Ten years ago, when my son was six, I gave him a pocketknife. My wife thought this was stupid. Within a day, I was with him at the emergency room watching him get stitches in his finger. This was rough, as was the look on my wife’s face when I returned home.
I guess I was impatient. I wanted him to gain confidence with tools from an early age and all that. But the fact is, limited hand strength and dexterity can make it difficult to control a sharp knife for young folks. Forcing a situation too early can instill fear and opposition, rather than confidence and excitement. I don’t think there is a magic age for such things; much depends on the individual.
But, in my experience, kids want to carve. In fact, kids want to create in many ways. The more we can encourage them to draw, write, feel, build, and explore in the real world, the less they may wish to immerse themselves in a virtual world. So, when opportunity presents itself, carve with them.
My son’s finger healed, and the two of us made lots of projects over the years. At sixteen, my son, at least for now, knows more than me, but there are still curious younger kids around on occasion. Here’s what I’ve learned since that trip to the ER:
- For young kids, keep the projects simple. They can achieve success and learn some fundamentals.
- They may not be as interested in bowls and spoons as I am. Give them a lot of choice. If they want to carve Spiderman or a monster truck, then think of a way to simplify the image and go with it.
- Consider a simple relief carving project for starters. I’ll explain why…
Last week I had a nine-year old in the shop (see top sketch) who loves to go fishing. We found a picture of a catfish in a book and drew a simple version onto a small plank of basswood. With a mallet and a v-tool, he ran a trench along the outline of the fish, not concerned with occasional deviations from the pencil line. Opportunities came up to talk about grain direction, raising and lowering the handle, and so on. But, overall, I just let him get a feel for things and make little mistakes.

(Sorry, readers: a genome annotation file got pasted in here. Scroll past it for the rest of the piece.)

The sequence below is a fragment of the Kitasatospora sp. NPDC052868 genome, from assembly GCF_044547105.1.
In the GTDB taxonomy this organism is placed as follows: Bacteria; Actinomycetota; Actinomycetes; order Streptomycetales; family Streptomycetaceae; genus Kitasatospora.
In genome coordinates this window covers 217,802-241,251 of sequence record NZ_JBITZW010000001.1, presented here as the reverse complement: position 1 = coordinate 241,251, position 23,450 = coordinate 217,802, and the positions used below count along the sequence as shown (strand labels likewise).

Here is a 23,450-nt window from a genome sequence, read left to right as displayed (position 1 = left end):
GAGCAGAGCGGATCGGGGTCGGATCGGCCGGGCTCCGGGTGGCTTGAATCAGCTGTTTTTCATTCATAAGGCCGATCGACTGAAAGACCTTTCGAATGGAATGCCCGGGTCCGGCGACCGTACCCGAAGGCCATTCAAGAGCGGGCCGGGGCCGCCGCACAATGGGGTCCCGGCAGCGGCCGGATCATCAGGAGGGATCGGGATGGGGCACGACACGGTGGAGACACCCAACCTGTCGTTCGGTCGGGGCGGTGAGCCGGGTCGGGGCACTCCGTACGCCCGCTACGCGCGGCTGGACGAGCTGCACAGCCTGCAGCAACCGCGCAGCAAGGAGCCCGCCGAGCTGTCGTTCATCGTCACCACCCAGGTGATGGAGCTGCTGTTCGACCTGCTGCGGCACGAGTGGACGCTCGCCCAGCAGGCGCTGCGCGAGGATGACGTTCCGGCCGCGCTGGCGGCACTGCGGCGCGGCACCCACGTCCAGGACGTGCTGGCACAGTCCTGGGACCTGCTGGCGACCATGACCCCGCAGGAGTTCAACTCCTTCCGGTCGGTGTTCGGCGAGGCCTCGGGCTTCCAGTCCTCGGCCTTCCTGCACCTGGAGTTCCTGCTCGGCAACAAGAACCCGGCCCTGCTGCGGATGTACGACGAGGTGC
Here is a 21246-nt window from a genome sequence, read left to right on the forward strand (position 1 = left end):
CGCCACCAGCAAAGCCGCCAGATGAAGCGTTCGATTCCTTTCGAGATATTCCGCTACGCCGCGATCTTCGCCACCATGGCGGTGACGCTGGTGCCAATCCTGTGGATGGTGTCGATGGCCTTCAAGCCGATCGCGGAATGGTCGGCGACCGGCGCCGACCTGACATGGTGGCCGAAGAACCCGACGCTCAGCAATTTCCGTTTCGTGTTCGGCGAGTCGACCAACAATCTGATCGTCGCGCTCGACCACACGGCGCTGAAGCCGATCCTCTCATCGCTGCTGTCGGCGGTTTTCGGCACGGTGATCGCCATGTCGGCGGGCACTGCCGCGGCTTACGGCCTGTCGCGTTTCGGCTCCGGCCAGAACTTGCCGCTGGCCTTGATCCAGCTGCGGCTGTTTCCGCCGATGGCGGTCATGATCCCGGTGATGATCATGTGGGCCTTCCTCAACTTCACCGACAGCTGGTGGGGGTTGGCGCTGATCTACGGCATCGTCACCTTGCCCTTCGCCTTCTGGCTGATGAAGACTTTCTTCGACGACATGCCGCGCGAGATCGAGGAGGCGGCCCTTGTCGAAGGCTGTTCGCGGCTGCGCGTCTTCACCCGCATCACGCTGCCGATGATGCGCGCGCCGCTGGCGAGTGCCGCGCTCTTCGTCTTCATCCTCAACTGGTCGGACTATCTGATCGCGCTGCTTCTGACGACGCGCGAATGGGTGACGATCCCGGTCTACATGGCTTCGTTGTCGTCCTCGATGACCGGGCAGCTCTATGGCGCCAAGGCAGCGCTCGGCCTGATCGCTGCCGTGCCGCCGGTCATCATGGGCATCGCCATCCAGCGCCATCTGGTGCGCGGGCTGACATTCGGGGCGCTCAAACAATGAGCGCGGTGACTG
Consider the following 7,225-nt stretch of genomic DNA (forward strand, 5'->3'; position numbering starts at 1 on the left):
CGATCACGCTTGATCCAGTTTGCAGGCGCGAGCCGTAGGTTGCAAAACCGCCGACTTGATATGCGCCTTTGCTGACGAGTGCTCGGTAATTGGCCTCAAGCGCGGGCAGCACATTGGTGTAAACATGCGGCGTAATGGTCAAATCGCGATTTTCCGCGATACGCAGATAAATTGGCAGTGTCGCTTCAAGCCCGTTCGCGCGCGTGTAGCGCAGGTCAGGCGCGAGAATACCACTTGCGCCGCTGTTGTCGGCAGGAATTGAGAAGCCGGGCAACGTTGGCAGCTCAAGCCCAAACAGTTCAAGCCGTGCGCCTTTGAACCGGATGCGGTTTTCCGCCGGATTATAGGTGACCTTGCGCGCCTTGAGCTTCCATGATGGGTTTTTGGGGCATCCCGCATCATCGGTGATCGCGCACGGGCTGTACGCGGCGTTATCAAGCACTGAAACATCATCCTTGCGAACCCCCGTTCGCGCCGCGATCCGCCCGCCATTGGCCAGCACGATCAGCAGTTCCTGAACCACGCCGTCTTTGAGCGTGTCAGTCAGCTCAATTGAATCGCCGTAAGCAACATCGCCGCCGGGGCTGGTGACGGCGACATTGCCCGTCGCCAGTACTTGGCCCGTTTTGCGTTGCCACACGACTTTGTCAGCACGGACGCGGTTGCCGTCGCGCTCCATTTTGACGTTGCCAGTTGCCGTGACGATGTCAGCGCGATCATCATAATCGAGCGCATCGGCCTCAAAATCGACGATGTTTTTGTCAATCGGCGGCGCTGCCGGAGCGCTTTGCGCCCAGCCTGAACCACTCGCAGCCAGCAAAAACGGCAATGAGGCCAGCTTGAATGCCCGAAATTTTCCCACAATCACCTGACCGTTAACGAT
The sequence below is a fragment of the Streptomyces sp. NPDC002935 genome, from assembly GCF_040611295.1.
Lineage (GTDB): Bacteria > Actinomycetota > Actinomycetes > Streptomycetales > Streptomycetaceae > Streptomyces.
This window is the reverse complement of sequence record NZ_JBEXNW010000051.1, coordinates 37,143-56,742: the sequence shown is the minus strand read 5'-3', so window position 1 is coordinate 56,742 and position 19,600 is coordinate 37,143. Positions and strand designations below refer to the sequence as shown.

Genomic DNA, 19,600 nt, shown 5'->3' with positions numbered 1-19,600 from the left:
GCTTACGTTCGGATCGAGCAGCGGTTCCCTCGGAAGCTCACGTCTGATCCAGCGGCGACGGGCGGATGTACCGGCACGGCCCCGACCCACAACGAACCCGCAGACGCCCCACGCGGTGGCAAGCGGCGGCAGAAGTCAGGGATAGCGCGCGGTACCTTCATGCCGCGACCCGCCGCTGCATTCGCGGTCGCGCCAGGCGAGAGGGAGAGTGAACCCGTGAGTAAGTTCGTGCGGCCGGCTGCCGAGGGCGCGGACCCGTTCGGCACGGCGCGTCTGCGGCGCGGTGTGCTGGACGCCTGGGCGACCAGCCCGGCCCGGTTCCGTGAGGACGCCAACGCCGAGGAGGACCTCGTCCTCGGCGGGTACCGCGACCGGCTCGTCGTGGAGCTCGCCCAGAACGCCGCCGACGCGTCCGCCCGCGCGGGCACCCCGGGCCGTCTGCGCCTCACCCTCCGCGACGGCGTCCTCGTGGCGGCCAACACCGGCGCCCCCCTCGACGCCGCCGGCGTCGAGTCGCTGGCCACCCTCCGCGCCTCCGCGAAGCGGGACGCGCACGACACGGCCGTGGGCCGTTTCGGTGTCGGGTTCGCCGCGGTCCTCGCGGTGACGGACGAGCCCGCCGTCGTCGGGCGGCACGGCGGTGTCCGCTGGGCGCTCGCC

After the v-trench was done around the fish, I showed him how to remove the background simply with a deep gouge (a number eight or so). Using the mallet, he tapped from the outside edge in until the chip released at the v-trench. A few simple indications of gills and fin texture with the v-tool and gouge, and the carving was done. Half an hour, tops. He painted it with some acrylic craft paint, but markers work well too.
He loved it, and wants to carve some more. He felt confident. Working with a mallet and gouge allows smaller hands to remove wood efficiently, and there is never a hand in range of the cutting edge. Softer wood like basswood is a big help as well.
A mallet and gouge is a great way for a kid (or an adult for that matter) to carve a bowl as well. A lot of material can be removed, and it’s safer and cheaper than an adze. And, of course, working safely with a knife will come as well. Even if it means some stitches along the way.